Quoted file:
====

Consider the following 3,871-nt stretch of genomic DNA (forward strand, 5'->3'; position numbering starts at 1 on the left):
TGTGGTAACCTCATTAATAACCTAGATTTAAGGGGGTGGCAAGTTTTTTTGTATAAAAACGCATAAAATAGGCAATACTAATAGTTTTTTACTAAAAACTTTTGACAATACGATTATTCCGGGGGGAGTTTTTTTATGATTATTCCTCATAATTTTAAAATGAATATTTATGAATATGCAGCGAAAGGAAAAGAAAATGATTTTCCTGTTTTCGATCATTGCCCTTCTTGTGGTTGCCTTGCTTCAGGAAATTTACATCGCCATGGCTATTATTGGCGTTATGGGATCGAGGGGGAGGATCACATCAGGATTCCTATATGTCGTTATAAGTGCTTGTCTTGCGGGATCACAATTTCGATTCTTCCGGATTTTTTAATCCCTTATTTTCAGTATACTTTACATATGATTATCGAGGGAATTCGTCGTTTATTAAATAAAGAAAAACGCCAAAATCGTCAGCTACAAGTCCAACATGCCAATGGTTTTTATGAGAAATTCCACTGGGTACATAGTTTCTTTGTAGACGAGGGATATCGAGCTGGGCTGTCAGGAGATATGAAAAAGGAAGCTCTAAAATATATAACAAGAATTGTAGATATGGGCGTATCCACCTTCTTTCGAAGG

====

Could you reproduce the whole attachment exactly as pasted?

Consider the following 3,871-nt stretch of genomic DNA (forward strand, 5'->3'; position numbering starts at 1 on the left):
TGTGGTAACCTCATTAATAACCTAGATTTAAGGGGGTGGCAAGTTTTTTTGTATAAAAACGCATAAAATAGGCAATACTAATAGTTTTTTACTAAAAACTTTTGACAATACGATTATTCCGGGGGGAGTTTTTTTATGATTATTCCTCATAATTTTAAAATGAATATTTATGAATATGCAGCGAAAGGAAAAGAAAATGATTTTCCTGTTTTCGATCATTGCCCTTCTTGTGGTTGCCTTGCTTCAGGAAATTTACATCGCCATGGCTATTATTGGCGTTATGGGATCGAGGGGGAGGATCACATCAGGATTCCTATATGTCGTTATAAGTGCTTGTCTTGCGGGATCACAATTTCGATTCTTCCGGATTTTTTAATCCCTTATTTTCAGTATACTTTACATATGATTATCGAGGGAATTCGTCGTTTATTAAATAAAGAAAAACGCCAAAATCGTCAGCTACAAGTCCAACATGCCAATGGTTTTTATGAGAAATTCCACTGGGTACATAGTTTCTTTGTAGACGAGGGATATCGAGCTGGGCTGTCAGGAGATATGAAAAAGGAAGCTCTAAAATATATAACAAGAATTGTAGATATGGGCGTATCCACCTTCTTTCGAAGG